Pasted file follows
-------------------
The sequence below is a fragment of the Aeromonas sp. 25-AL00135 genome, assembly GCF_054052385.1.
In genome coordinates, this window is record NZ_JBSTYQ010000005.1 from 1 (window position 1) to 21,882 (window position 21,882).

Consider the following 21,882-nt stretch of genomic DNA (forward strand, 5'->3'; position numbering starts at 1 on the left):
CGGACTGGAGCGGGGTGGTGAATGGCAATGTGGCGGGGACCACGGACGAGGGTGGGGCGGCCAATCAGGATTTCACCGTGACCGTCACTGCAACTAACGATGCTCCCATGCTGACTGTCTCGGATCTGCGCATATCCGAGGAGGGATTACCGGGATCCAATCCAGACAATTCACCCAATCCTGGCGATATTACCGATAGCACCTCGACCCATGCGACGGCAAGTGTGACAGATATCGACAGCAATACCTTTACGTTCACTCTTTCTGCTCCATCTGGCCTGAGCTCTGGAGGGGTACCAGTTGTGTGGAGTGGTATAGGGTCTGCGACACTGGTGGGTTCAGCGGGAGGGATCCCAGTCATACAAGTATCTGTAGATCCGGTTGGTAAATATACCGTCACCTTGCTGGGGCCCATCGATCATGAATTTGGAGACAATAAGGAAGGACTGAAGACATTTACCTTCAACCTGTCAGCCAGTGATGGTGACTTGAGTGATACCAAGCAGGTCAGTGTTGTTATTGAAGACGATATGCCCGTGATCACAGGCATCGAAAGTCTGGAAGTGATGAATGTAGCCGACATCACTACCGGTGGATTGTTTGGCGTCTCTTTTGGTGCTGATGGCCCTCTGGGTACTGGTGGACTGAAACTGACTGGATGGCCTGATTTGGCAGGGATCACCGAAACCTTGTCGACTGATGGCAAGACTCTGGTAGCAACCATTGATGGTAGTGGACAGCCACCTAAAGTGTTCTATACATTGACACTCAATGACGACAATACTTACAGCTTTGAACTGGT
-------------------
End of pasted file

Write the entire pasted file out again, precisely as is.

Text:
The sequence below is a fragment of the Aeromonas sp. 25-AL00135 genome, assembly GCF_054052385.1.
In genome coordinates, this window is record NZ_JBSTYQ010000005.1 from 1 (window position 1) to 21,882 (window position 21,882).

Consider the following 21,882-nt stretch of genomic DNA (forward strand, 5'->3'; position numbering starts at 1 on the left):
CGGACTGGAGCGGGGTGGTGAATGGCAATGTGGCGGGGACCACGGACGAGGGTGGGGCGGCCAATCAGGATTTCACCGTGACCGTCACTGCAACTAACGATGCTCCCATGCTGACTGTCTCGGATCTGCGCATATCCGAGGAGGGATTACCGGGATCCAATCCAGACAATTCACCCAATCCTGGCGATATTACCGATAGCACCTCGACCCATGCGACGGCAAGTGTGACAGATATCGACAGCAATACCTTTACGTTCACTCTTTCTGCTCCATCTGGCCTGAGCTCTGGAGGGGTACCAGTTGTGTGGAGTGGTATAGGGTCTGCGACACTGGTGGGTTCAGCGGGAGGGATCCCAGTCATACAAGTATCTGTAGATCCGGTTGGTAAATATACCGTCACCTTGCTGGGGCCCATCGATCATGAATTTGGAGACAATAAGGAAGGACTGAAGACATTTACCTTCAACCTGTCAGCCAGTGATGGTGACTTGAGTGATACCAAGCAGGTCAGTGTTGTTATTGAAGACGATATGCCCGTGATCACAGGCATCGAAAGTCTGGAAGTGATGAATGTAGCCGACATCACTACCGGTGGATTGTTTGGCGTCTCTTTTGGTGCTGATGGCCCTCTGGGTACTGGTGGACTGAAACTGACTGGATGGCCTGATTTGGCAGGGATCACCGAAACCTTGTCGACTGATGGCAAGACTCTGGTAGCAACCATTGATGGTAGTGGACAGCCACCTAAAGTGTTCTATACATTGACACTCAATGACGACAATACTTACAGCTTTGAACTGGT